Voters say ‘no’ to factory farming, wildlife trafficking

By on November 9, 2016 with 40 Comments

On a day when our divisions have been lain bare by the results of the presidential election – where the two candidates evenly split the popular vote in a race characterized by extreme bitterness – we again demonstrated that promoting protections for animals is a cause that can unite our nation. In the three major ballot campaigns in which The HSUS and the Humane Society Legislative Fund invested time and energy, we won all three races by overwhelming margins.

In Massachusetts, voters approved Question 3 by an astonishing “yes” vote of 78 to 22 percent. It is the fourth anti-factory farming ballot measure we’ve waged, and, with each one, we’ve increased our margin of victory as well as the actual reach of the measure. The first anti-confinement ballot measure came in 2002 in Florida where we banned gestation crates with a very comfortable 55 percent majority. In 2006, we pushed an Arizona measure to ban gestation crates and veal crates, and won in a landslide with 62 percent. Two years later, in a high-water mark for our cause, we helped shepherd Prop 2 to passage in California, winning 63.5 percent of the vote, on a measure to ban extreme confinement of laying hens, breeding sows, and veal calves. The Massachusetts measure, which eclipsed our Prop 2 margin by more than 13 points, not only stops extreme confinement of those species, but applies the same standard of animal welfare to the sale of eggs, pork, or veal, no matter where they are produced.

In Oregon, we won another smashing ballot measure against wildlife trafficking, getting 70 percent of voters to favor a measure to restrict the intrastate trade in ivory, rhino horn, and the parts of 10 other species and taxa. Oregon voters replicated what Washington state voters did a year ago on the ballot, with a similarly high margin of the vote. This is part of our state, national, and international effort to combat wildlife trafficking. We worked with the Obama Administration on regulatory changes, including tighter restrictions on imports, exports, and interstate sales of ivory. We’ve also passed state bans in California, Hawaii, New Jersey, and New York.

In Oklahoma, we crushed State Question 777, despite a multi-million-dollar campaign by the Oklahoma Farm Bureau, the Oklahoma Pork Producers Council, and other animal agriculture commodity groups. Their measure, referred to the ballot with the vast majority of state lawmakers favoring it, sought to amend the state constitution to bar future limitations on the conduct of agriculture in Oklahoma, unless there was “a compelling state interest.” Political observers didn’t give us much of a chance to prevail, but we secured a huge margin of victory, defeating it with a 60.3 percent “no” vote. We ran up the score in Tulsa and Oklahoma counties, but we also won in suburban and rural counties throughout the state. We worked to assemble a great coalition that included the Five Civilized Tribes, Save the Illinois River, the League of Women Voters, and so many others. We welcomed family farmers, local governments, and key politicians into our campaign, including the three prior governors – Republican Frank Keating and Democrats Brad Henry and David Walters. It was the second time we stopped the Farm Bureau from trying to erode the rights of Oklahoma voters. Twelve years ago, on the same ballot that we overcame their opposition and outlawed cockfighting, we defeated a constitutional amendment that would have essentially prevented any animal welfare reform from appearing on a statewide ballot. We take great hope from the fact that Oklahoma’s citizens saw through this measure.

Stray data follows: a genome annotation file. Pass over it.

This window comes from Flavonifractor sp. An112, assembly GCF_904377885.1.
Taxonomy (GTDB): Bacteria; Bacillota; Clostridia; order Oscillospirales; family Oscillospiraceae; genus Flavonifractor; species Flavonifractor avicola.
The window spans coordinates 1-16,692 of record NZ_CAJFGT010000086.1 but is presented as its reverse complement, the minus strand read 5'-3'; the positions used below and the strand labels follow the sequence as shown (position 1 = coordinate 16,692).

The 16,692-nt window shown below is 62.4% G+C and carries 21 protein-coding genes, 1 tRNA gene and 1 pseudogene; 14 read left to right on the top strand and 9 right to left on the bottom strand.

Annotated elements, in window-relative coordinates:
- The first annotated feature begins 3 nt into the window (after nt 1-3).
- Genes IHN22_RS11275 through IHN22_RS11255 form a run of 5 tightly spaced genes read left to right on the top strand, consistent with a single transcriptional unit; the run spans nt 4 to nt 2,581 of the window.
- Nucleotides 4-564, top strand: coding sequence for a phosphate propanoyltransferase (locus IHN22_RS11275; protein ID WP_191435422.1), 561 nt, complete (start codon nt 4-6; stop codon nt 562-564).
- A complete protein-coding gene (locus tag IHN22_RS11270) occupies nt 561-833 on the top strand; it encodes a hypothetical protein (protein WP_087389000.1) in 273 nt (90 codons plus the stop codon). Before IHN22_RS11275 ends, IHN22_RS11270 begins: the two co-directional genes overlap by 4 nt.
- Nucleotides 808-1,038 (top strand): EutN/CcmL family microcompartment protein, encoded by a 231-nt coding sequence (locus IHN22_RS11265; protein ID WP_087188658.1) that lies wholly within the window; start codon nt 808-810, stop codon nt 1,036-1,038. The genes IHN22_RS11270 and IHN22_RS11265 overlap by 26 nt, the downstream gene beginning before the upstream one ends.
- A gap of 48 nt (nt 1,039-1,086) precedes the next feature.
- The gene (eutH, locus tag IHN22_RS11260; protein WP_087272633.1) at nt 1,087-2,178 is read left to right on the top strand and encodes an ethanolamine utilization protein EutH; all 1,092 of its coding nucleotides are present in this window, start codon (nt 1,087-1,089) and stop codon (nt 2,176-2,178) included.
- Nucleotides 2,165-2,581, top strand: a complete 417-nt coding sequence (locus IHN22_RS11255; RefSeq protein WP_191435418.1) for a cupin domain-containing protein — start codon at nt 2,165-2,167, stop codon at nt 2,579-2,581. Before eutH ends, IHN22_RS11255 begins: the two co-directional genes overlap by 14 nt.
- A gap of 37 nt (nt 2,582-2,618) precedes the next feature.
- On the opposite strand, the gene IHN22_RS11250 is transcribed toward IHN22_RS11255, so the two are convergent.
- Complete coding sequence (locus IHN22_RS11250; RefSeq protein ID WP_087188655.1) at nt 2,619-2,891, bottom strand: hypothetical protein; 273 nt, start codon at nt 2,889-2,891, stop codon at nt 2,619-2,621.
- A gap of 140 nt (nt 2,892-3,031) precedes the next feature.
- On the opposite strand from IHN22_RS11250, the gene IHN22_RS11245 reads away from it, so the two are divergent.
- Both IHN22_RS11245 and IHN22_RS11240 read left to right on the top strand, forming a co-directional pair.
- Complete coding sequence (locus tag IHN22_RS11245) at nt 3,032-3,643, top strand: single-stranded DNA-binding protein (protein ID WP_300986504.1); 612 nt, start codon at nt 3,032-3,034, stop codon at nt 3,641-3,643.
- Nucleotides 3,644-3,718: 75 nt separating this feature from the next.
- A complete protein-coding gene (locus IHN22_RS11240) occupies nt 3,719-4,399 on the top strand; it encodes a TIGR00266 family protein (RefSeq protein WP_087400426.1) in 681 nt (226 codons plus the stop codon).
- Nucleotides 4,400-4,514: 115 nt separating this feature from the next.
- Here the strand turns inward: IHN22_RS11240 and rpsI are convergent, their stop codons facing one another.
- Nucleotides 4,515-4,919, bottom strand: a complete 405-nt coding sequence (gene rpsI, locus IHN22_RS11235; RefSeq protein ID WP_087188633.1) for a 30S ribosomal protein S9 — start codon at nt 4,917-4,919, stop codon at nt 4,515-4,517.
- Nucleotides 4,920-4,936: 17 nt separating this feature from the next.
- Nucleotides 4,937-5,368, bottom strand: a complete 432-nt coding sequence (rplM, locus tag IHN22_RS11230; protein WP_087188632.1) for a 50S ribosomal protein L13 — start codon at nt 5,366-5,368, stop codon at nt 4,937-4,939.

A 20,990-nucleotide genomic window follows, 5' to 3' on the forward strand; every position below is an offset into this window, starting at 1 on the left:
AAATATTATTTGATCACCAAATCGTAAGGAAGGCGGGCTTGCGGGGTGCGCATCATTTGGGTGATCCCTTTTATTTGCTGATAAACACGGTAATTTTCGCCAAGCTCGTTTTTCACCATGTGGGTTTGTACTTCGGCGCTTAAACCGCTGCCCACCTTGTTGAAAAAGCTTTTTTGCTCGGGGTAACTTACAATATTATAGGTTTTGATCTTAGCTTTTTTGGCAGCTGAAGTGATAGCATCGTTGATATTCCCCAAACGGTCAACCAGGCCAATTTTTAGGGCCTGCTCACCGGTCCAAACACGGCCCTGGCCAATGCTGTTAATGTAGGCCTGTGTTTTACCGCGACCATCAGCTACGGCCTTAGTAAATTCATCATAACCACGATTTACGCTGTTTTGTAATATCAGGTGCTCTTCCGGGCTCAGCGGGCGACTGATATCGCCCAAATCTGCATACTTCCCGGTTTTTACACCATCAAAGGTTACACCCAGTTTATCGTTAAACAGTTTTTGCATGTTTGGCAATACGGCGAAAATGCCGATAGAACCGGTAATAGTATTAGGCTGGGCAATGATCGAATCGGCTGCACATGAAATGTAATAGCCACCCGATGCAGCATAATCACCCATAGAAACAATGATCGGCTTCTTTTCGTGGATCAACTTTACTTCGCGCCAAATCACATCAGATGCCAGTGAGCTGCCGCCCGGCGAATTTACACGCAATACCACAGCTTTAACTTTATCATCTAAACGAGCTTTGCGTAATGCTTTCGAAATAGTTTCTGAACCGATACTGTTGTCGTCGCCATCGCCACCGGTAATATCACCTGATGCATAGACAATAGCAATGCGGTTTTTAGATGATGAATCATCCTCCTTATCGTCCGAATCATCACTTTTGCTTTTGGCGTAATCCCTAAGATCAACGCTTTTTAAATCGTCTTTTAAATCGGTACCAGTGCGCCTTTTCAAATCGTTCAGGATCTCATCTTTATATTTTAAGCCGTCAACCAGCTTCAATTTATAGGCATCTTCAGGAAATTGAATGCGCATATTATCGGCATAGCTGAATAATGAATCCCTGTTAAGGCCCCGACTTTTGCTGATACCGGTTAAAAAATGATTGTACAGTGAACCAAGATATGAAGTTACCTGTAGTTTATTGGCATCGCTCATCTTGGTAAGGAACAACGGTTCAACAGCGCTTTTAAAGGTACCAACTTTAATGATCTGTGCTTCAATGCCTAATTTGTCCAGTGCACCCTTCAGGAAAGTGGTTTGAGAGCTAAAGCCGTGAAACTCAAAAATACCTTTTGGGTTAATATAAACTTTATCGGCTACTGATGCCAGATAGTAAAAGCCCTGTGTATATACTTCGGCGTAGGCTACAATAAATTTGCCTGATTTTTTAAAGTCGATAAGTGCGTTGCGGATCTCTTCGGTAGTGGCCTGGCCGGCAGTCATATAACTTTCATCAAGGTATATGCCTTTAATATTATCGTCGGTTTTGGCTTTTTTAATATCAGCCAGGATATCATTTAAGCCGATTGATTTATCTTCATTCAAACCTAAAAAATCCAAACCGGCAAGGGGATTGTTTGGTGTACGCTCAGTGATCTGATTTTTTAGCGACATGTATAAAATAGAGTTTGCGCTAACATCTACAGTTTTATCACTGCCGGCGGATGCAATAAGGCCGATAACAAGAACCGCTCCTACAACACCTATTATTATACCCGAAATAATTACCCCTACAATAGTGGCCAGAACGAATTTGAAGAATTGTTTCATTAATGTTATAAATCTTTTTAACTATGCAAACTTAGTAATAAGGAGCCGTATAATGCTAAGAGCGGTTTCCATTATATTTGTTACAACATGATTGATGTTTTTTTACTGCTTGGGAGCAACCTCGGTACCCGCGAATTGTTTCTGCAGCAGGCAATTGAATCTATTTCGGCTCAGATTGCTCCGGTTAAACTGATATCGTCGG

We also endorsed a successful ballot measure in California to affirm a state ban on the sale of plastic bags – a measure we supported because so many ocean creatures die from ingesting this everlasting debris. The measure, Prop 67, passed 52-48, and a competing measure, Prop 65, failed 55-45, ensuring that the plastic bag ban passed by the legislature and signed by the governor stands.